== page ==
Jason Parent,
Wrathbone & Other Stories
(First Comet Press, 2016)

In reading Wrathbone & Other Stories, there are three strengths to Jason Parent's writing that stand out: sympathy, setting and voice.

Most of these stories create a begrudging sympathy for even the most despicable, selfish characters. Even when some characters are getting their due, the reader is left rooting for that awful character to somehow avoid their fate.

For example, look at Bradley Walsh in "The Only Good Lawyer." It's no stretch of the imagination to have a lawyer come across as sleazy. Yet when tragedy starts to befall Walsh, the reader can't help but hope or anticipate a way out, despite that character's inner monologue admitting wrongdoing after wrongdoing.

Speaking of "The Only Good Lawyer," in the book's introduction, Kealan Patrick Burke claims the ending is rather predictable, but I disagree. I don't know if reading the critique in the introduction biased my opinion, but there seemed a lot of different directions that the story could have taken to be predictable. It starts off as an interesting enough courtroom case, with sleazy defense lawyer Bradley Walsh cross-examining a witness. Going from exhibit A to the final exhibit didn't follow a predictable path to this reader. Regardless, the story's ending is enjoyable. Well, not exactly "enjoyable," since it's kind of gruesome. (Okay, it might be enjoyable if you're a masochist.) How about entertaining? (Oy, I can't get out of this one easily, can I?)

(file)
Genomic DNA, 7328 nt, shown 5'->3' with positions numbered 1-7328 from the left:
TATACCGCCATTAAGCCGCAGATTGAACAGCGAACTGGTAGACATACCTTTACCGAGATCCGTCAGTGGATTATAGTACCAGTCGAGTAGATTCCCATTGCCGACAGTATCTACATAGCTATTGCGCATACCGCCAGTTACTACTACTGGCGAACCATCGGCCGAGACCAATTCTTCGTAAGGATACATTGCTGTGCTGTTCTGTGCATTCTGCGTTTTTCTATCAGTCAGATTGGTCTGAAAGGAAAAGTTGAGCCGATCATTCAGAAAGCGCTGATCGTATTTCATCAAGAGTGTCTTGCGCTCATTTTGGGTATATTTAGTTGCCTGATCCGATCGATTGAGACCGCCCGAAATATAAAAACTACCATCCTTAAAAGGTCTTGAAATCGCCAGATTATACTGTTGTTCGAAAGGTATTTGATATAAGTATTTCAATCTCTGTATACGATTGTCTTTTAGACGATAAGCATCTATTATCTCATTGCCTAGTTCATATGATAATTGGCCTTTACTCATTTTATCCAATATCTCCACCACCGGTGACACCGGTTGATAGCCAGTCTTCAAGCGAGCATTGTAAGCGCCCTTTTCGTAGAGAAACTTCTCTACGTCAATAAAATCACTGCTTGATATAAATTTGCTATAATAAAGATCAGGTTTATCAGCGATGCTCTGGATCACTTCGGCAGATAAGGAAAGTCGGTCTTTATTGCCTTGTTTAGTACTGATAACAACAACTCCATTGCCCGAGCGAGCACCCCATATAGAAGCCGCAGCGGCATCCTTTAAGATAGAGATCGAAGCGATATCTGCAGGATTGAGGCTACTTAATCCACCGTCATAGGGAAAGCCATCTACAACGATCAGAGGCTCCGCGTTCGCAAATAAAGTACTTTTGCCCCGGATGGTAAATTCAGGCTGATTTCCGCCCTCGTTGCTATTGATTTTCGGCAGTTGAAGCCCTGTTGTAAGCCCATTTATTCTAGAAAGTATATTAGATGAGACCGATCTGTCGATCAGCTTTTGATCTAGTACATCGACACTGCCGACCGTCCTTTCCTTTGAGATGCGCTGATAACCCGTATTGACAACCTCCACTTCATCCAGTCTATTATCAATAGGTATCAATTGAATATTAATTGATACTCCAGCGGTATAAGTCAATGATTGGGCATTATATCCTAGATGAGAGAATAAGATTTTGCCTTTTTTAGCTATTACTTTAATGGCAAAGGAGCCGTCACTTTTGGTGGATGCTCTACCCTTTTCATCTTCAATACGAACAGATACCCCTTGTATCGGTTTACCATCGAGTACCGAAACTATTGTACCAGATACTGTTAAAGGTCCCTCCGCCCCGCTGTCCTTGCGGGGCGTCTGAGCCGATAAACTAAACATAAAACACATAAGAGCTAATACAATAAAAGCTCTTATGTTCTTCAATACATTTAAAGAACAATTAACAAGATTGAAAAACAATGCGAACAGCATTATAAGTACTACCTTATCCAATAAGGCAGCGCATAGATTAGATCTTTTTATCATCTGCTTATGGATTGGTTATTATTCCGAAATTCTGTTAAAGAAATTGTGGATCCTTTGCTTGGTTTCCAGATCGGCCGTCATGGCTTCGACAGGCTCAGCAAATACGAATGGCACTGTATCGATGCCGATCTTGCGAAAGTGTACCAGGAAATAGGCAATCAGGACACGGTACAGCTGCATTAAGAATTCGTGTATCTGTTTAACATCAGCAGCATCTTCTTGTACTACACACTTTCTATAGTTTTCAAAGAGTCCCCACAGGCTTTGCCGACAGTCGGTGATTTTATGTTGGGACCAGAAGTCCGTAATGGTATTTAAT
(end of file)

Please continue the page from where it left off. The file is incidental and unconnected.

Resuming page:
"Dorian's Mirror," on the other hand, is as predictable as its title foreshadows. Maybe it's Oscar Wilde's fault, but any story featuring a Dorian is forever cursed to a storytelling niche (in this case, a bartender named Dorian Clarke). It's the metropolitan setting and Parent's vivid portrayal that saves this predictable plot from failing.

A similar case happens in "For the Birds." It's a quick stab of a story, featuring Nev; his scarlet macaw, Joji; and some unexpected houseguests. This really feels like a script submission to a horror anthology like Tales from the Crypt or Creep Show. There's not enough meat to the story, but the setting and context gives it just enough suspense to work.

The most obvious and strongest setting in the book is the titular story, a horror-fictional biography of the military officer present at Abraham Lincoln's assassination. It's worth the time to look up Henry Rathbone's actual story -- it's tragic enough without paranormal elements. Without delving too much into what happens (spoiler alert: Lincoln dies!), Parent presents a truly terrifying and possible way that events in Rathbone's life could have unfolded. It's not just Rathbone's inner struggle that is vividly portrayed but also the external world and time period that he lives in. At no point in the story does Parent take us out of that temporal reference point, which makes "Wrathbone" such a successful story.

The last story in the collection, "Revenge is a Dish," serves up suspense and surprise and offers a satisfying end (sorry, bad pun). There's a beautiful yacht on the open sea with arrogant chef Maurice, a trophy wife named Olivia and the hilariously-named Doc Asshole that's paying for the worldwide cruise. Telling anything else will spoil the story's twists and turns, but I can't decide if Parent would make for an excellent travel writer or a troubling food critic.

Parent's greatest strength that stands out in every story is finding a character's unique voice. Each character feels genuine (even if some are genuinely despicable), leaving even a fault-finding critic hard-pressed to find character traits and tells that carry over from one story to the next. It takes a strong, skillful talent to pull that off.

Hopefully, Parent will be offering more stories soon, as Wrathbone & Other Stories proves he is a burgeoning talent. Until then, at least this book has a high re-readability factor.

book review by
C. Nathan Coyle

4 February 2017

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